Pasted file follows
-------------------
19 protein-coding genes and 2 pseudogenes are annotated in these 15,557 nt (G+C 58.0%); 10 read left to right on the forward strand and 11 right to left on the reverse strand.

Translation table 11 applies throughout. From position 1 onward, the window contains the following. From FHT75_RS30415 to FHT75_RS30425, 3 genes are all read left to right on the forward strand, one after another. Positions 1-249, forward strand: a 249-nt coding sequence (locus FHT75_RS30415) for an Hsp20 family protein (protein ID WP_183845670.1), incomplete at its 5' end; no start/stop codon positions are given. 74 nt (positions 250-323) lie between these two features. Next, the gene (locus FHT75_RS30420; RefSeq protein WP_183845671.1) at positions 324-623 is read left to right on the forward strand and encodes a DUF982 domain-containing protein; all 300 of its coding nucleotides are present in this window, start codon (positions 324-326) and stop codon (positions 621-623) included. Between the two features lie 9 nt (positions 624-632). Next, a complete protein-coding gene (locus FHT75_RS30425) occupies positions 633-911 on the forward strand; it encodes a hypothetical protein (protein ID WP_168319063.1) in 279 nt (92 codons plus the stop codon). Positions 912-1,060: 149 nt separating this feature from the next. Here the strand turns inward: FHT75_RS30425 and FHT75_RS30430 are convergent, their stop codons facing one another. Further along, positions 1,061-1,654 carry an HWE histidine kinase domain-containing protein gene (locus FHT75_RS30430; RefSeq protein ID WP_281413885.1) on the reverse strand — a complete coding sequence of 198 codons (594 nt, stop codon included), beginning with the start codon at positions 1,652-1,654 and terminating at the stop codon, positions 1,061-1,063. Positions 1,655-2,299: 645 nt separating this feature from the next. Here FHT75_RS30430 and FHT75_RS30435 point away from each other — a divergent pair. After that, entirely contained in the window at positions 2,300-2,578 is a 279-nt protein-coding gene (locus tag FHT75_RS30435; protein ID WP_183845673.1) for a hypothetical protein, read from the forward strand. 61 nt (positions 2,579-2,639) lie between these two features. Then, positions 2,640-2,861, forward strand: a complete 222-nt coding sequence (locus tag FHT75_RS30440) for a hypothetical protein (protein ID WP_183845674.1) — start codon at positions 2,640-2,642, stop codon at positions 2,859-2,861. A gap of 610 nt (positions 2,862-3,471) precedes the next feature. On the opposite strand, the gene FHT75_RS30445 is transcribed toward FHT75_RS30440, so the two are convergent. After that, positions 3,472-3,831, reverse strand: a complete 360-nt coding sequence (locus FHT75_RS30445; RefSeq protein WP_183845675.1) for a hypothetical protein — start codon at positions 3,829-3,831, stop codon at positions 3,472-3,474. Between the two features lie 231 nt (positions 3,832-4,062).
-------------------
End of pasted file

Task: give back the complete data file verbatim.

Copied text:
19 protein-coding genes and 2 pseudogenes are annotated in these 15,557 nt (G+C 58.0%); 10 read left to right on the forward strand and 11 right to left on the reverse strand.

Translation table 11 applies throughout. From position 1 onward, the window contains the following. From FHT75_RS30415 to FHT75_RS30425, 3 genes are all read left to right on the forward strand, one after another. Positions 1-249, forward strand: a 249-nt coding sequence (locus FHT75_RS30415) for an Hsp20 family protein (protein ID WP_183845670.1), incomplete at its 5' end; no start/stop codon positions are given. 74 nt (positions 250-323) lie between these two features. Next, the gene (locus FHT75_RS30420; RefSeq protein WP_183845671.1) at positions 324-623 is read left to right on the forward strand and encodes a DUF982 domain-containing protein; all 300 of its coding nucleotides are present in this window, start codon (positions 324-326) and stop codon (positions 621-623) included. Between the two features lie 9 nt (positions 624-632). Next, a complete protein-coding gene (locus FHT75_RS30425) occupies positions 633-911 on the forward strand; it encodes a hypothetical protein (protein ID WP_168319063.1) in 279 nt (92 codons plus the stop codon). Positions 912-1,060: 149 nt separating this feature from the next. Here the strand turns inward: FHT75_RS30425 and FHT75_RS30430 are convergent, their stop codons facing one another. Further along, positions 1,061-1,654 carry an HWE histidine kinase domain-containing protein gene (locus FHT75_RS30430; RefSeq protein ID WP_281413885.1) on the reverse strand — a complete coding sequence of 198 codons (594 nt, stop codon included), beginning with the start codon at positions 1,652-1,654 and terminating at the stop codon, positions 1,061-1,063. Positions 1,655-2,299: 645 nt separating this feature from the next. Here FHT75_RS30430 and FHT75_RS30435 point away from each other — a divergent pair. After that, entirely contained in the window at positions 2,300-2,578 is a 279-nt protein-coding gene (locus tag FHT75_RS30435; protein ID WP_183845673.1) for a hypothetical protein, read from the forward strand. 61 nt (positions 2,579-2,639) lie between these two features. Then, positions 2,640-2,861, forward strand: a complete 222-nt coding sequence (locus tag FHT75_RS30440) for a hypothetical protein (protein ID WP_183845674.1) — start codon at positions 2,640-2,642, stop codon at positions 2,859-2,861. A gap of 610 nt (positions 2,862-3,471) precedes the next feature. On the opposite strand, the gene FHT75_RS30445 is transcribed toward FHT75_RS30440, so the two are convergent. After that, positions 3,472-3,831, reverse strand: a complete 360-nt coding sequence (locus FHT75_RS30445; RefSeq protein WP_183845675.1) for a hypothetical protein — start codon at positions 3,829-3,831, stop codon at positions 3,472-3,474. Between the two features lie 231 nt (positions 3,832-4,062).